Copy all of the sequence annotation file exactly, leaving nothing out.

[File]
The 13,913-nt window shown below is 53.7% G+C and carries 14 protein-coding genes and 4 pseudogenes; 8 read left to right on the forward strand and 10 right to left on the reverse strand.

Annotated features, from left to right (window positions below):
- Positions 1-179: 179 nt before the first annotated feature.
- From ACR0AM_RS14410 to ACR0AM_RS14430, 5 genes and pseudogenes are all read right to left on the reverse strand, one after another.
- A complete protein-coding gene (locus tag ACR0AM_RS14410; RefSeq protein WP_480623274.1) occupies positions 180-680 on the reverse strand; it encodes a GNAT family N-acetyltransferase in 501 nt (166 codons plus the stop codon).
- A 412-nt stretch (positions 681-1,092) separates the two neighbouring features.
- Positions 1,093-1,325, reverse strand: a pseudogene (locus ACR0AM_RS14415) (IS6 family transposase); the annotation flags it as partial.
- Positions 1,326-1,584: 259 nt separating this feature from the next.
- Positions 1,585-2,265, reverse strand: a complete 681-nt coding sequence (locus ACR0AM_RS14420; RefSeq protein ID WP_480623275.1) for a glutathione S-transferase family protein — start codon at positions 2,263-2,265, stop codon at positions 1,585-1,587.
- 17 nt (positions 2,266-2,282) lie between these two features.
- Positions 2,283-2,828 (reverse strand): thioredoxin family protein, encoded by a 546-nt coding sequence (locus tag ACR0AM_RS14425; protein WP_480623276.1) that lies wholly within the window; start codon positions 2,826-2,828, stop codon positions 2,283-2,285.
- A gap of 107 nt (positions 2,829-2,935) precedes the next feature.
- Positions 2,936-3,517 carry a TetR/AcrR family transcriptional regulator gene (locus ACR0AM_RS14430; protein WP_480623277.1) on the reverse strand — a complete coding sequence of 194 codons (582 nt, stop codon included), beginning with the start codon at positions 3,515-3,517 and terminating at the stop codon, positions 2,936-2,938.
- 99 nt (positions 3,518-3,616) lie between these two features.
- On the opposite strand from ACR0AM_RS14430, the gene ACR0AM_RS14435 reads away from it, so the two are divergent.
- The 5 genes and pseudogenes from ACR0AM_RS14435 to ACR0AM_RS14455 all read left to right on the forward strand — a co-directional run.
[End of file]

The 13,913-nt window shown below is 53.7% G+C and carries 14 protein-coding genes and 4 pseudogenes; 8 read left to right on the forward strand and 10 right to left on the reverse strand.

Annotated features, from left to right (window positions below):
- Positions 1-179: 179 nt before the first annotated feature.
- From ACR0AM_RS14410 to ACR0AM_RS14430, 5 genes and pseudogenes are all read right to left on the reverse strand, one after another.
- A complete protein-coding gene (locus tag ACR0AM_RS14410; RefSeq protein WP_480623274.1) occupies positions 180-680 on the reverse strand; it encodes a GNAT family N-acetyltransferase in 501 nt (166 codons plus the stop codon).
- A 412-nt stretch (positions 681-1,092) separates the two neighbouring features.
- Positions 1,093-1,325, reverse strand: a pseudogene (locus ACR0AM_RS14415) (IS6 family transposase); the annotation flags it as partial.
- Positions 1,326-1,584: 259 nt separating this feature from the next.
- Positions 1,585-2,265, reverse strand: a complete 681-nt coding sequence (locus ACR0AM_RS14420; RefSeq protein ID WP_480623275.1) for a glutathione S-transferase family protein — start codon at positions 2,263-2,265, stop codon at positions 1,585-1,587.
- 17 nt (positions 2,266-2,282) lie between these two features.
- Positions 2,283-2,828 (reverse strand): thioredoxin family protein, encoded by a 546-nt coding sequence (locus tag ACR0AM_RS14425; protein WP_480623276.1) that lies wholly within the window; start codon positions 2,826-2,828, stop codon positions 2,283-2,285.
- A gap of 107 nt (positions 2,829-2,935) precedes the next feature.
- Positions 2,936-3,517 carry a TetR/AcrR family transcriptional regulator gene (locus ACR0AM_RS14430; protein WP_480623277.1) on the reverse strand — a complete coding sequence of 194 codons (582 nt, stop codon included), beginning with the start codon at positions 3,515-3,517 and terminating at the stop codon, positions 2,936-2,938.
- 99 nt (positions 3,518-3,616) lie between these two features.
- On the opposite strand from ACR0AM_RS14430, the gene ACR0AM_RS14435 reads away from it, so the two are divergent.
- The 5 genes and pseudogenes from ACR0AM_RS14435 to ACR0AM_RS14455 all read left to right on the forward strand — a co-directional run.